Nicole Kidman in The Paperboy. Best scene: Meeting Hillary out of prison.
Diane Kruger in Farewell My Queen. Best scene: Packing for Metz.
Emma Watson in Perks Of Being a Wallflower. Best scene: First kiss.
Cecile de France in The Kid With A Bike. Best scene: Calling the counseling services.
Lea Seydoux in Sister. Best scene: Bonding with Simon after the fight in the car.

Runners up: Sarah Silverman in Take This Waltz, Alicia Vikander in Anna Karenina,
Scarlett Johansson in The Avengers, Emma Thompson in Brave

February 11, 2013 | Unregistered CommenterTB

Eeeek, our picks are rather similar. I went with Gershon, Kruger, Gina Montana, Maggie Smith, Rebel Wilson, and Anjelica Huston from 50/50 (only got to see it this year).

My semi-finalists were Oliva Munn, Eva Green and Charlize Theron :D


THANK YOU for this at last, as well thought out as ever.

(I consider Kidman a lead, hence she's not here ;) )

February 11, 2013 | Unregistered Commentermorganisaqt

Troy Smith - My biggest complaint in all awards seasons is that people think an actor needs an Oscar clip to have had a great performance. The beauty of a performance is not in just one scene.

February 11, 2013 | Unregistered CommenterSteve

I know we can't stop talking about category fraud, but...

You couldn't replace Hunt's part in The Sessions, sorry. There is a lot of stuff in the movie that is unique about her, her reactions, her feelings, her life. It's mainly Mark's story, but it is also her story. If you cut all the scenes about her only, the movie will lose more than 20 minutes of screentime, I think. And their scenes together, contextualized by the scenes of her alone, make this scenes together scenes about their relationship, and not about how she supports him. She cums too, it's about her, too.

It's a very leading role in my book.

February 11, 2013 | Unregistered Commentercal roth

I love the mix of establishment favorites with outside choices here - gives a nice impression of the year in full.

I thought Hathaway, Fields, Hunt and Adams all did fine work in their nominated roles, but none of the name brand supporting actress performances really blew my mind, and I found myself having to dig a lot deeper than I did for the supporting actor category. My five:

*Gina Gershon, the real Queen of Trash this year in Killer Joe (with apologies to Kidman)
*Juliette Binoche, whizzing in and out of Cosmopolis in under ten minutes but leaving a big impression
*Analeigh Tipton, an ideal audience surrogate for the bizarro world of Whit Stillman's Damsels in Distress
*Donna Murphy as the office mate/fantasy figure trying to shake the main character out of his self imposed stupor in Dark Horse
*Frances McDormand, for drawing out the heartbreak lightly sketched around the edges of Moonrise Kingdom.

February 11, 2013 | Unregistered CommenterRoark

And please, how wrong is to compare Riva to Tandy?

Have you seen Amour, 3rt? Jesus!

February 11, 2013 | Unregistered Commentercal roth

My 5: Samantha Barks - Les Miserables, Anne Hathaway - Les Miserables, Helen Hunt - The Sessions, Isabelle Huppert - Amour, Kristen Scott Thomas - Salmon Fishing in the Yemen. I would give the beautiful gold statue to Barks, I am biased as I adore Eponine but I thought she was perfect and her performance of my fave song On My Own was timeless.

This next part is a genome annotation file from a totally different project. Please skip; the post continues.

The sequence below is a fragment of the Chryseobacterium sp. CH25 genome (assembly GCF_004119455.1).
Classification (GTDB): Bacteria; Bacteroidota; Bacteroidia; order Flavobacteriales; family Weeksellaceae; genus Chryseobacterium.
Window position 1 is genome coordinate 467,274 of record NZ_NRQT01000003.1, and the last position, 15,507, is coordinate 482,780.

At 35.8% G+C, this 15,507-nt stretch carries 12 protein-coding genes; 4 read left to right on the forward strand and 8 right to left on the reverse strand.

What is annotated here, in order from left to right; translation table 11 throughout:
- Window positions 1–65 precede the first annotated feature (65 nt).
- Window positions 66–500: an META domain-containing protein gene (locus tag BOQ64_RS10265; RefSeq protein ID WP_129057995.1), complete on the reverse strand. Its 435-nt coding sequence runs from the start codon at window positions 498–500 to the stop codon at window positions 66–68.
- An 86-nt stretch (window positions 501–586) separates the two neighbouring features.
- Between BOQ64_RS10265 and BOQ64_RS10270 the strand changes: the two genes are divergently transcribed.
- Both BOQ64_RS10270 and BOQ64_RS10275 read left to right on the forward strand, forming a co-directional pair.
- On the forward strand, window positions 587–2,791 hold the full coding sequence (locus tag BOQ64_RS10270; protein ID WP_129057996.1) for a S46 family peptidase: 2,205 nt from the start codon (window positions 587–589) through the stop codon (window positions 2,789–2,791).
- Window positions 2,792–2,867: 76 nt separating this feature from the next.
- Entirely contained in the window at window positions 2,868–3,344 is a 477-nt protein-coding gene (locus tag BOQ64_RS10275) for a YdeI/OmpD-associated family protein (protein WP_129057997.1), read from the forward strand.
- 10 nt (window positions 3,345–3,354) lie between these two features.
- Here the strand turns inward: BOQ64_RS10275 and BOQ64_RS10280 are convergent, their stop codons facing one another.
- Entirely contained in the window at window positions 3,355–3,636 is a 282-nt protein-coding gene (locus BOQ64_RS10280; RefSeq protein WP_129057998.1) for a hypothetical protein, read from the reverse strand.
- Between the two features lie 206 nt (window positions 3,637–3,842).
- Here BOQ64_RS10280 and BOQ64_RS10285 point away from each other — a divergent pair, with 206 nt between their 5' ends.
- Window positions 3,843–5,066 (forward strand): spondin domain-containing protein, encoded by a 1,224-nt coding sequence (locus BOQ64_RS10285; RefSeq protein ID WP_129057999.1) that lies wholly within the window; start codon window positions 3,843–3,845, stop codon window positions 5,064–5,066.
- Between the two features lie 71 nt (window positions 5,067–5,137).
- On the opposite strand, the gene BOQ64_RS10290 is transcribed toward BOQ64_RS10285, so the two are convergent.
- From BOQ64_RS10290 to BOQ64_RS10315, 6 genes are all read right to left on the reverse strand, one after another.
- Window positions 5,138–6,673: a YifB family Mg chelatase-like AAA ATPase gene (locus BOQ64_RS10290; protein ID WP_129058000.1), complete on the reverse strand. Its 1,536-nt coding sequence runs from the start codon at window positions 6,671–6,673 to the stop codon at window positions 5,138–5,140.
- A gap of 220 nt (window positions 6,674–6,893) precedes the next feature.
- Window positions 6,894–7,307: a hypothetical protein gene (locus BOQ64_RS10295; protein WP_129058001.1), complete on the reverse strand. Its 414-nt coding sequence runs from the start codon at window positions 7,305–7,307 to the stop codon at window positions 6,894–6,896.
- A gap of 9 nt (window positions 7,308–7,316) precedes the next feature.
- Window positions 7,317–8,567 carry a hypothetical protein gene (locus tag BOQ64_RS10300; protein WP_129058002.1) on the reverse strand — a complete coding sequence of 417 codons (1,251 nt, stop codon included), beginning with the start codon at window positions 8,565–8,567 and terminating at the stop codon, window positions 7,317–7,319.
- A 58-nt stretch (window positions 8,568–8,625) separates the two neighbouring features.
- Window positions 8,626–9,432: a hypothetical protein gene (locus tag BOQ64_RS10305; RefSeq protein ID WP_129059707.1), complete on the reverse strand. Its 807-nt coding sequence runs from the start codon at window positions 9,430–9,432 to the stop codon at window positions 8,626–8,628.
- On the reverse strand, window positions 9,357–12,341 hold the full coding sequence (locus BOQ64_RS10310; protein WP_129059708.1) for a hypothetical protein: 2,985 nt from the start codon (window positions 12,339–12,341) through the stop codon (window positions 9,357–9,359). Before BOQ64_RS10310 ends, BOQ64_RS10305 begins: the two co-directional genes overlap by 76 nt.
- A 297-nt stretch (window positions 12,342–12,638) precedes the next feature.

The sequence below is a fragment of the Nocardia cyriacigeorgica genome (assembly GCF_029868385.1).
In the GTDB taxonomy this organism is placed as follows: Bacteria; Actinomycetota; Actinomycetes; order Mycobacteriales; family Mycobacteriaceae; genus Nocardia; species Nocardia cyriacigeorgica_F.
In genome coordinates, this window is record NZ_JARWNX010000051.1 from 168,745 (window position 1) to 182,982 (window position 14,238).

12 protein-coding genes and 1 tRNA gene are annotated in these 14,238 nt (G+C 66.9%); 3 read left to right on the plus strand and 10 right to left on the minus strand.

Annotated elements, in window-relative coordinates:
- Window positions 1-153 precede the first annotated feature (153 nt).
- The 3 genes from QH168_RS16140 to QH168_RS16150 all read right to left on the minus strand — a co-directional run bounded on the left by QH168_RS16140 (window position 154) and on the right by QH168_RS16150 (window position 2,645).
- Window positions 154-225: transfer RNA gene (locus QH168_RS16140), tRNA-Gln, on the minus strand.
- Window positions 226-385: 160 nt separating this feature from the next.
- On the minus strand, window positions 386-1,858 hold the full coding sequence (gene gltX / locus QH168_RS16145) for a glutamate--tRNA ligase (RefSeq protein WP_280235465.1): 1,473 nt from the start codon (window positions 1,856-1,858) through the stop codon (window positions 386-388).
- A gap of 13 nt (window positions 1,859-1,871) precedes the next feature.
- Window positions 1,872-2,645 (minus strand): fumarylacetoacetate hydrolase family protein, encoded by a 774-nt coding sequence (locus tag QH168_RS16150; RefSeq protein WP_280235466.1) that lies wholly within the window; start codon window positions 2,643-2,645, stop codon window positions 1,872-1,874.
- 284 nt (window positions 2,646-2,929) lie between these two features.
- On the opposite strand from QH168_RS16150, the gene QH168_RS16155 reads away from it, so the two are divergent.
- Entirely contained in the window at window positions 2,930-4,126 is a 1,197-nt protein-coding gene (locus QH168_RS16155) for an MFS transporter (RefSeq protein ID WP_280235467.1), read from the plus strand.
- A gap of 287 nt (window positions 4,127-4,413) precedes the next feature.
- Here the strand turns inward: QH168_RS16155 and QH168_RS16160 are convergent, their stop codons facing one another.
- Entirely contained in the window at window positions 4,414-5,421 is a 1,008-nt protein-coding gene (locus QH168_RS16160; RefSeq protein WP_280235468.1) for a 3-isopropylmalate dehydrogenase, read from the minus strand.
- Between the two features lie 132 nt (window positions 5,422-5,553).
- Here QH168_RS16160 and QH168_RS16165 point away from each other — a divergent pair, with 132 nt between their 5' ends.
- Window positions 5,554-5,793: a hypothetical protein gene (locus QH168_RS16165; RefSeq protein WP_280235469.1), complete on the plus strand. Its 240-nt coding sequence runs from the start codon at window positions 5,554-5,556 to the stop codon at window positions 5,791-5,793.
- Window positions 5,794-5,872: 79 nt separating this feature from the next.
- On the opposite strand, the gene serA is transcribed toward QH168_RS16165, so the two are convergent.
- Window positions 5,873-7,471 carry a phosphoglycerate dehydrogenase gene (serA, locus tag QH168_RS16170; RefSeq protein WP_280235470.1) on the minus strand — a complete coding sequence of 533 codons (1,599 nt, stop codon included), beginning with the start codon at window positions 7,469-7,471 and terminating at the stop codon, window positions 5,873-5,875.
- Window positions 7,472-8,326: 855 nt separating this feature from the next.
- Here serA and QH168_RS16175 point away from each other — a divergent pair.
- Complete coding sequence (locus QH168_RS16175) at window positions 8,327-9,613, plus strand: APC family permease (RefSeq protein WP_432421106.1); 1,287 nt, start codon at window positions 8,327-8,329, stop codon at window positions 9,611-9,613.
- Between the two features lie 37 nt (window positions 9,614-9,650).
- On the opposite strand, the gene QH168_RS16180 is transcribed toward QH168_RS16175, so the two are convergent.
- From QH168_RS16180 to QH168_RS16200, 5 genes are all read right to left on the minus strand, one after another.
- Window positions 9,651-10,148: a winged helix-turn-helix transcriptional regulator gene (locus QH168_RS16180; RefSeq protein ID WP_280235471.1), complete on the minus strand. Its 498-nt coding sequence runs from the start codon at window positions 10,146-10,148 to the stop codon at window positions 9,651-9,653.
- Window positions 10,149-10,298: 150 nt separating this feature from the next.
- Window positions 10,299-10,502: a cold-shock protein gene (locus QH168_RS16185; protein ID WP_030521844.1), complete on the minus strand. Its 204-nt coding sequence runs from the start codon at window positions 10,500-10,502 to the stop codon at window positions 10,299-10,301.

February 11, 2013 | Unregistered CommenterChrisD

I am hoping to see Les Mis this week. But just from the short clips I've seen, Hathaway is mesmerizing and I don't believe she'll disappoint. I haven't seen The Sessions, but Adams and Weaver don't deserve nominations. Walking into the theater, I was expecting to see the nice and reliable Sally Field performance. Nothing prepared me for what she pulled off in that role. She blew me away. I totally forgot she was Sally Field, and when you're Sally Field, that's pretty damn hard to do. I might be rooting for her except I just don't think she deserves a third Oscar. But OMG, terrific work and she deserves each and every accolade.

February 11, 2013 | Unregistered Commenterbrookesboy

My Top 5:

1. Anne Hathaway (Les Miserables)
2. Helen Hunt (The Sessions)
3. Nicole Kidman (The Paperboy)
4. Anne Hathaway (The Dark Knight Rises)
5. Susan Sarandon (Arbitrage)

February 11, 2013 | Unregistered CommenterSquasher88

Oh wow, I love these other Susan Sarandon mentions! I thought I was going out on a limb.

February 11, 2013 | Unregistered CommenterSquasher88

I honestly think Mary Todd Lincoln was a role Sally Field was born to play, but not one that forced her to stretch very far (or at all). The role is well-suited to the tics and mannerisms that Field has already demonstrated (watching Lincoln, I was reminded of that scene in Mrs. Doubtfire where Field seems to have a psychotic break over a barnyard animal). It's a fun and admirable piece of casting, but I don't think it's an award-worthy performance by any stretch.

To be fair, I feel the same way about Christoph Waltz's presence in the awards discussion this year.

Otherwise, I can appreciate your choices. I'm definitely looking forward to catching up with Farewell My Queen and Middle of Nowhere (the latter will be up for 2013 consideration for me).

Here were my choices for 2012:

Gina Gershon (Killer Joe)